I went down to my parent's condo in Garden City, NC for the Myrtle Beach Bike Week in 2000. This was before my accident and desire to hit the continental US on two-wheels, but I thought it made for an interesting story, so here it is.
I was staying the week for Bike Week, but most of my friends weren't going to be at the beach until the second weekend. It was only Monday when I started getting restless, so I decided to shoot up to the Outer Banks of North Carolina and leave on Tuesday. I was thinking it would be a long, single day jaunt up there and back, but I ended up being surprised just how long it would take.
I left early enough in the morning to beat most of the traffic and just casually rode the highways. I am really bad for hitting pawn shops when I am in areas away from home, and his was not any different. When going through Wilmington, NC, I saw a pawn shop, and something told me to stop there. I saw a Marshall 3203 guitar amplifier head, with footswitch, for only $150. These things usually go for $300-$400 on eBay, and I figured I could use a backup, but I had no way to get it to the condo, and they wouldn't bother with shipping it. I decided to leave it there, and I'd figure something out, later. I continued on my way, and since I didn't have a map, I actually stopped for directions, once.
The route I took was going to take me right through Ft Bragg. The scenery is just like any other through the low lands of South Carolina and North Carolina without anything strikingly different to get your attention, but riding through Ft Bragg, and seeing all those tank trails, was really cool. The tank crossing signs were rather interesting, too.
The route to get to the first ferry boat was fairly desolate, but I enjoyed the ride. It was sunny, about 90 degrees, and light fluffy clouds in the sky. When I got to the area to bore the ferry, I discovered that you are supposed to make reservations in advance, so I had to wait in a special line to see if they would have enough space for me once they got all the people with reservations, first. I got there early enough, too early, as I had about a two hour wait to board the ferry. I met a few other people on bikes, and, naturally, conversations evolved around our bikes, where we were from, where we were going, and similar topics. When we reached the island at the southernmost section of the Outer Banks, we had to drive to the other side and catch another ferry. The couple on a dresser Harley and I got caught up in traffic, and some other guys rode ahead of us. We were running late to catch the second ferry, but the guys that rode ahead of us told them to wait for us, and they did. If memory serves me right (I'm writing this four years after the trip), the first ferry ride was about an hour long and the second one was only 30 minutes or so.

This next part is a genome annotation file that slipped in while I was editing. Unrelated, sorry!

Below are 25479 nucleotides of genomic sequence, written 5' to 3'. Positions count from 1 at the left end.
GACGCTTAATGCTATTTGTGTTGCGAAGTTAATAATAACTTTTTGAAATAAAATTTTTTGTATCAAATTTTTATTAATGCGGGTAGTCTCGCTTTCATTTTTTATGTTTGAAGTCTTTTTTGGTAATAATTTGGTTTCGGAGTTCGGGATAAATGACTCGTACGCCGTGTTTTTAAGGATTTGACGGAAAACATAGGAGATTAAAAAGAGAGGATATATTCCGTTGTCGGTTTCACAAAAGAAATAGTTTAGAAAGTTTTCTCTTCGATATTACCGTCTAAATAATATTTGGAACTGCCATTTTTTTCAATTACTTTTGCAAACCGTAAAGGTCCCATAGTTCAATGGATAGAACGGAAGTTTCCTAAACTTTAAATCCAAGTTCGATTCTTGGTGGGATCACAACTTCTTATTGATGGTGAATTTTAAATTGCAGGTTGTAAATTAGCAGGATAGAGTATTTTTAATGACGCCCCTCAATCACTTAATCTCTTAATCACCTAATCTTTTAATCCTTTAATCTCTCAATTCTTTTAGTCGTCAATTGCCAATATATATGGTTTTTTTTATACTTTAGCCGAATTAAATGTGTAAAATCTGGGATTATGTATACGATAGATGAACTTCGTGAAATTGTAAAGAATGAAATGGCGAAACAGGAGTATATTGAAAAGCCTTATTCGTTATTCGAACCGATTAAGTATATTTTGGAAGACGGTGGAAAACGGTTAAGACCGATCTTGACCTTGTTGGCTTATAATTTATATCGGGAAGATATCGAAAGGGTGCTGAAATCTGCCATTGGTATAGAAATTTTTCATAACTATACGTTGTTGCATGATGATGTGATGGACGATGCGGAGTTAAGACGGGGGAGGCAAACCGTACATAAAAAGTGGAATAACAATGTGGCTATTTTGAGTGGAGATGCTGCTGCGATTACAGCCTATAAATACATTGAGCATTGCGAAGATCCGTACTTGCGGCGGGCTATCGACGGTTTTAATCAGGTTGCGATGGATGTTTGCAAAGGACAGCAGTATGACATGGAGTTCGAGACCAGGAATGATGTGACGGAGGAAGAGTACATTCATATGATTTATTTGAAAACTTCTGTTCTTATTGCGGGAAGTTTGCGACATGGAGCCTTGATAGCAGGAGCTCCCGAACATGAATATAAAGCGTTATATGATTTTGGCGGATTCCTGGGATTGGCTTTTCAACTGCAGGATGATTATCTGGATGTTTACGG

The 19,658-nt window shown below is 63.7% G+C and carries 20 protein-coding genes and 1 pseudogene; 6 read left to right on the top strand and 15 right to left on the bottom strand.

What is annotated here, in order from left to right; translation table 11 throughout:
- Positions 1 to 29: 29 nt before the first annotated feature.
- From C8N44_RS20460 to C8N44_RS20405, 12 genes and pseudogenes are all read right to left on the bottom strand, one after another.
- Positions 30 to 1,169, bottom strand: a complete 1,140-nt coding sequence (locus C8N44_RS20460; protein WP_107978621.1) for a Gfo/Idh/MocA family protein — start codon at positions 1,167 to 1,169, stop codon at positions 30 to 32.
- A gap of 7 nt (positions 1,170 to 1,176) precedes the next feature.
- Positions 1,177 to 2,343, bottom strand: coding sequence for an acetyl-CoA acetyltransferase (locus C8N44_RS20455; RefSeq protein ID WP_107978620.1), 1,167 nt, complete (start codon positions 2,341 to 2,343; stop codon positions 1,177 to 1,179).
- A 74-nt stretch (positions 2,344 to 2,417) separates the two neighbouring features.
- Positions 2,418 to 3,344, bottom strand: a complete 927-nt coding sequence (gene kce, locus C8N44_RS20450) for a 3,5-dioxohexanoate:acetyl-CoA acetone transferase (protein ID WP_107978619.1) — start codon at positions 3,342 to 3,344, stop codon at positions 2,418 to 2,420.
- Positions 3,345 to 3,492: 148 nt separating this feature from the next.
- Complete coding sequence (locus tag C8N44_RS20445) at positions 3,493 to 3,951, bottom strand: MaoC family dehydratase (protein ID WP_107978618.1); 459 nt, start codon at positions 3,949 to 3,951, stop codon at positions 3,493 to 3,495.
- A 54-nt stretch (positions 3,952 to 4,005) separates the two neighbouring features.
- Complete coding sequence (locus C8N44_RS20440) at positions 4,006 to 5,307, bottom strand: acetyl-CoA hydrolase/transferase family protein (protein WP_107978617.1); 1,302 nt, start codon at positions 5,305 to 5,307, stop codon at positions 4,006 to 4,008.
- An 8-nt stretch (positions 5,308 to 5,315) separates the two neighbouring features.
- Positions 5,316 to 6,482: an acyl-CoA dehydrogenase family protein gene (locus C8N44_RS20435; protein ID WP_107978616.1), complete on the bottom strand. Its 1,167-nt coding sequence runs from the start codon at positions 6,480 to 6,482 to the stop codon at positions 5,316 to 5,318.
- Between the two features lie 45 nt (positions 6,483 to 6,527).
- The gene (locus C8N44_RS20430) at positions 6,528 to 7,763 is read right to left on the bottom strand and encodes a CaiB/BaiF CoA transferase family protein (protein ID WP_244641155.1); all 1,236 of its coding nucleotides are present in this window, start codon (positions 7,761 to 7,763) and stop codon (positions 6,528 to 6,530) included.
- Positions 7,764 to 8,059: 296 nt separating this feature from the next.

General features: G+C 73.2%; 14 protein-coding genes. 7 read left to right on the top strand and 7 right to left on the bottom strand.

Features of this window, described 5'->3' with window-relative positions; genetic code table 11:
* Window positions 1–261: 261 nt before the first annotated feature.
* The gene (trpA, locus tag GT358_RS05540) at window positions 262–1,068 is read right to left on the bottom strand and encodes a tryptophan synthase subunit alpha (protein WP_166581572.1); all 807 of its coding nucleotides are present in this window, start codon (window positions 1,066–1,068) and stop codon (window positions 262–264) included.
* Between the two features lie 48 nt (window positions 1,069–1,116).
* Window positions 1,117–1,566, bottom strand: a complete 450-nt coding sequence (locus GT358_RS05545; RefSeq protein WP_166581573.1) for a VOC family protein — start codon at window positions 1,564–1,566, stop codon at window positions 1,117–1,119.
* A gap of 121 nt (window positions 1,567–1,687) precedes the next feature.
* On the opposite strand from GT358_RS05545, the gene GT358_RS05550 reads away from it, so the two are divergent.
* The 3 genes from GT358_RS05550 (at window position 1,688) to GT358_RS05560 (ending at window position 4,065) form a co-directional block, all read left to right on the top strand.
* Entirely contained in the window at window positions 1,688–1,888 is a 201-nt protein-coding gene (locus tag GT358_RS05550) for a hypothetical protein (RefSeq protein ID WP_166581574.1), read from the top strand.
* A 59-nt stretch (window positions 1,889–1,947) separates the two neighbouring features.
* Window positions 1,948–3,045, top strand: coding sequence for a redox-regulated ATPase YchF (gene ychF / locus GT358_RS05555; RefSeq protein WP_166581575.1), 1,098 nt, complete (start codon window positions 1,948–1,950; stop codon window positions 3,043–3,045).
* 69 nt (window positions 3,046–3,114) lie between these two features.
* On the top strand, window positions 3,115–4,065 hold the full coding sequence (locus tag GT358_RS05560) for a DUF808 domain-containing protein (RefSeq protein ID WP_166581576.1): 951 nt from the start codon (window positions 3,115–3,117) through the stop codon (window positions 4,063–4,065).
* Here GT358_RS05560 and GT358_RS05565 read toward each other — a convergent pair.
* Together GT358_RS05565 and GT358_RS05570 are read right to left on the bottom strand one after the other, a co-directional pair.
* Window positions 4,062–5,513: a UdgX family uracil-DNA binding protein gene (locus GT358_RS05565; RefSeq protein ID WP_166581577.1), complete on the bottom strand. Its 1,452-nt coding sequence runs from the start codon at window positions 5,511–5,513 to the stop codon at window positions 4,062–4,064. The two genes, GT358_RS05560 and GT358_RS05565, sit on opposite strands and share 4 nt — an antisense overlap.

Once we actually hit the main road for the Outer Banks, we headed north. I rode with the couple on the dresser. We stopped to see a lighthouse or two, but the ride was fairly uneventful. I was thinking that I'd be able to see a lot of the ocean, like riding up A1A from Saytona Beach to St Augustine in Florida, but most of this road didn't have much of an ocean view. I was a bit disappointed in this, but it was still pretty cool. The speed limits were lower than I'd hoped for, and with the two ferry rides, I wasn't making the distance I had planned. I was not going to make it back in one day. It just wasn't going to happen. The sun was going down, the breeze off the ocean was making temperatures drop, and I was trying to think of a plan for the evening. We stopped at a tourist, welcome center at a park or something, and started to put on some warmer clothing. I asked the couple if they were planning on getting a hotel room in Nag's Head, and I was told they were going to run inland. I told them I was goign to stop at Nag's Head and get a room, and possibly hit some of the tourist attractions in the area before heading back to the Garden City. Once in Nag's Head, we parted ways.